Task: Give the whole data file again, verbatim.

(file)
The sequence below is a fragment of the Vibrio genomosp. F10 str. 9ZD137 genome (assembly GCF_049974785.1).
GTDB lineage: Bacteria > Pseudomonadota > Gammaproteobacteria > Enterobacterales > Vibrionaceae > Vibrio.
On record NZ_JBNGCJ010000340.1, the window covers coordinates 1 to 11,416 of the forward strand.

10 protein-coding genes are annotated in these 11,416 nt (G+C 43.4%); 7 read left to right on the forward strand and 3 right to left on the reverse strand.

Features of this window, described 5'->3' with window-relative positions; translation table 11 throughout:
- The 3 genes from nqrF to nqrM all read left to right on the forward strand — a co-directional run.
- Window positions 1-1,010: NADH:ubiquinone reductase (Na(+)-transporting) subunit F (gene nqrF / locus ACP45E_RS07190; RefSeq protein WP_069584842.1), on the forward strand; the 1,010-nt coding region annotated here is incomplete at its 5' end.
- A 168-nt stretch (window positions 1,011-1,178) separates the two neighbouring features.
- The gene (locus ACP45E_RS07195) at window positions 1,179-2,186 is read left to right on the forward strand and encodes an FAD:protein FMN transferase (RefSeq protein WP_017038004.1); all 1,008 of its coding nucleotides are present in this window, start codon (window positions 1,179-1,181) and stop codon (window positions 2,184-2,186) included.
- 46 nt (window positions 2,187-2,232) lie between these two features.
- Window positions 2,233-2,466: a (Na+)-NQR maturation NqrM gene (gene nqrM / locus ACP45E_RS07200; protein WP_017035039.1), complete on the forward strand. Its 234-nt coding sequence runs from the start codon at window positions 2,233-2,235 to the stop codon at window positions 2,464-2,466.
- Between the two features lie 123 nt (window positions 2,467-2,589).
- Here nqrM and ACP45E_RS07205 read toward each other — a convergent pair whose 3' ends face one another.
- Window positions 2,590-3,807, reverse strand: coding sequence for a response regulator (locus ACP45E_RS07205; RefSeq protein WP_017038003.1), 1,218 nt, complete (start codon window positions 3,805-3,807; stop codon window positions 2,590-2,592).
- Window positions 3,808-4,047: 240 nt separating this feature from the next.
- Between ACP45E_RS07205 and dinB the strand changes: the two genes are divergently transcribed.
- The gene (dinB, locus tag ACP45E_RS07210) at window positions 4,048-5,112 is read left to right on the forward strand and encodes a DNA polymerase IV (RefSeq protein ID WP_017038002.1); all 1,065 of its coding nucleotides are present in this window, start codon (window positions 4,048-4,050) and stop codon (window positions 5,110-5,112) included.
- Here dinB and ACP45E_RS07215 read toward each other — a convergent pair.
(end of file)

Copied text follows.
The sequence below is a fragment of the Vibrio genomosp. F10 str. 9ZD137 genome (assembly GCF_049974785.1).
GTDB lineage: Bacteria > Pseudomonadota > Gammaproteobacteria > Enterobacterales > Vibrionaceae > Vibrio.
On record NZ_JBNGCJ010000340.1, the window covers coordinates 1 to 11,416 of the forward strand.

10 protein-coding genes are annotated in these 11,416 nt (G+C 43.4%); 7 read left to right on the forward strand and 3 right to left on the reverse strand.

Features of this window, described 5'->3' with window-relative positions; translation table 11 throughout:
- The 3 genes from nqrF to nqrM all read left to right on the forward strand — a co-directional run.
- Window positions 1-1,010: NADH:ubiquinone reductase (Na(+)-transporting) subunit F (gene nqrF / locus ACP45E_RS07190; RefSeq protein WP_069584842.1), on the forward strand; the 1,010-nt coding region annotated here is incomplete at its 5' end.
- A 168-nt stretch (window positions 1,011-1,178) separates the two neighbouring features.
- The gene (locus ACP45E_RS07195) at window positions 1,179-2,186 is read left to right on the forward strand and encodes an FAD:protein FMN transferase (RefSeq protein WP_017038004.1); all 1,008 of its coding nucleotides are present in this window, start codon (window positions 1,179-1,181) and stop codon (window positions 2,184-2,186) included.
- 46 nt (window positions 2,187-2,232) lie between these two features.
- Window positions 2,233-2,466: a (Na+)-NQR maturation NqrM gene (gene nqrM / locus ACP45E_RS07200; protein WP_017035039.1), complete on the forward strand. Its 234-nt coding sequence runs from the start codon at window positions 2,233-2,235 to the stop codon at window positions 2,464-2,466.
- Between the two features lie 123 nt (window positions 2,467-2,589).
- Here nqrM and ACP45E_RS07205 read toward each other — a convergent pair whose 3' ends face one another.
- Window positions 2,590-3,807, reverse strand: coding sequence for a response regulator (locus ACP45E_RS07205; RefSeq protein WP_017038003.1), 1,218 nt, complete (start codon window positions 3,805-3,807; stop codon window positions 2,590-2,592).
- Window positions 3,808-4,047: 240 nt separating this feature from the next.
- Between ACP45E_RS07205 and dinB the strand changes: the two genes are divergently transcribed.
- The gene (dinB, locus tag ACP45E_RS07210) at window positions 4,048-5,112 is read left to right on the forward strand and encodes a DNA polymerase IV (RefSeq protein ID WP_017038002.1); all 1,065 of its coding nucleotides are present in this window, start codon (window positions 4,048-4,050) and stop codon (window positions 5,110-5,112) included.
- Here dinB and ACP45E_RS07215 read toward each other — a convergent pair.